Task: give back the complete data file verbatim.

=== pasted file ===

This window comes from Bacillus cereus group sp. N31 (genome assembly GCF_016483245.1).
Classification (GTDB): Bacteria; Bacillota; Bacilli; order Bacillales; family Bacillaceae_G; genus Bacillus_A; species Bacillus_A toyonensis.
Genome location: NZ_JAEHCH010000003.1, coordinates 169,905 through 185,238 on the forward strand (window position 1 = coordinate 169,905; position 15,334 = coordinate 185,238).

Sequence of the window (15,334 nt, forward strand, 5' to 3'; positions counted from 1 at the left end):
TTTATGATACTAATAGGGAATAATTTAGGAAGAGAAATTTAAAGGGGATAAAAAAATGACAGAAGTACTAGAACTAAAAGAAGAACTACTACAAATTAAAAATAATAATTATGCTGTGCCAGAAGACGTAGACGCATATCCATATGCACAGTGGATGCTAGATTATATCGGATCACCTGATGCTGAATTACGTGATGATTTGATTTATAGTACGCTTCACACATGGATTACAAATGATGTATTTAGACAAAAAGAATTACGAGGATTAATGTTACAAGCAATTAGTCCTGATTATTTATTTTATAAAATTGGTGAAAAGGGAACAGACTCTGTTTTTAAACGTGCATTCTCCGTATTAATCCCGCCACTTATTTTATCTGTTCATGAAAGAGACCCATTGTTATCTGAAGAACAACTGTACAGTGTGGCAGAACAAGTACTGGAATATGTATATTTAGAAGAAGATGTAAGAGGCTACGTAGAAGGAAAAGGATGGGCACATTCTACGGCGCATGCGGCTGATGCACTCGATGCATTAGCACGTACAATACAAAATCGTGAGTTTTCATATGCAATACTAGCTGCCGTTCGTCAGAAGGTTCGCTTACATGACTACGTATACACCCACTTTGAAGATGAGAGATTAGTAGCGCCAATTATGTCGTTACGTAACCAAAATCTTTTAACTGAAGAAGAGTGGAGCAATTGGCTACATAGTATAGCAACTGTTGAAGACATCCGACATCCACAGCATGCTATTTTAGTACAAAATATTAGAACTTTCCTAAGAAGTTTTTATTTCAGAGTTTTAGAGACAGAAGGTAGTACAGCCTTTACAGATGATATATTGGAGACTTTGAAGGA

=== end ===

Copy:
This window comes from Bacillus cereus group sp. N31 (genome assembly GCF_016483245.1).
Classification (GTDB): Bacteria; Bacillota; Bacilli; order Bacillales; family Bacillaceae_G; genus Bacillus_A; species Bacillus_A toyonensis.
Genome location: NZ_JAEHCH010000003.1, coordinates 169,905 through 185,238 on the forward strand (window position 1 = coordinate 169,905; position 15,334 = coordinate 185,238).

Sequence of the window (15,334 nt, forward strand, 5' to 3'; positions counted from 1 at the left end):
TTTATGATACTAATAGGGAATAATTTAGGAAGAGAAATTTAAAGGGGATAAAAAAATGACAGAAGTACTAGAACTAAAAGAAGAACTACTACAAATTAAAAATAATAATTATGCTGTGCCAGAAGACGTAGACGCATATCCATATGCACAGTGGATGCTAGATTATATCGGATCACCTGATGCTGAATTACGTGATGATTTGATTTATAGTACGCTTCACACATGGATTACAAATGATGTATTTAGACAAAAAGAATTACGAGGATTAATGTTACAAGCAATTAGTCCTGATTATTTATTTTATAAAATTGGTGAAAAGGGAACAGACTCTGTTTTTAAACGTGCATTCTCCGTATTAATCCCGCCACTTATTTTATCTGTTCATGAAAGAGACCCATTGTTATCTGAAGAACAACTGTACAGTGTGGCAGAACAAGTACTGGAATATGTATATTTAGAAGAAGATGTAAGAGGCTACGTAGAAGGAAAAGGATGGGCACATTCTACGGCGCATGCGGCTGATGCACTCGATGCATTAGCACGTACAATACAAAATCGTGAGTTTTCATATGCAATACTAGCTGCCGTTCGTCAGAAGGTTCGCTTACATGACTACGTATACACCCACTTTGAAGATGAGAGATTAGTAGCGCCAATTATGTCGTTACGTAACCAAAATCTTTTAACTGAAGAAGAGTGGAGCAATTGGCTACATAGTATAGCAACTGTTGAAGACATCCGACATCCACAGCATGCTATTTTAGTACAAAATATTAGAACTTTCCTAAGAAGTTTTTATTTCAGAGTTTTAGAGACAGAAGGTAGTACAGCCTTTACAGATGATATATTGGAGACTTTGAAGGA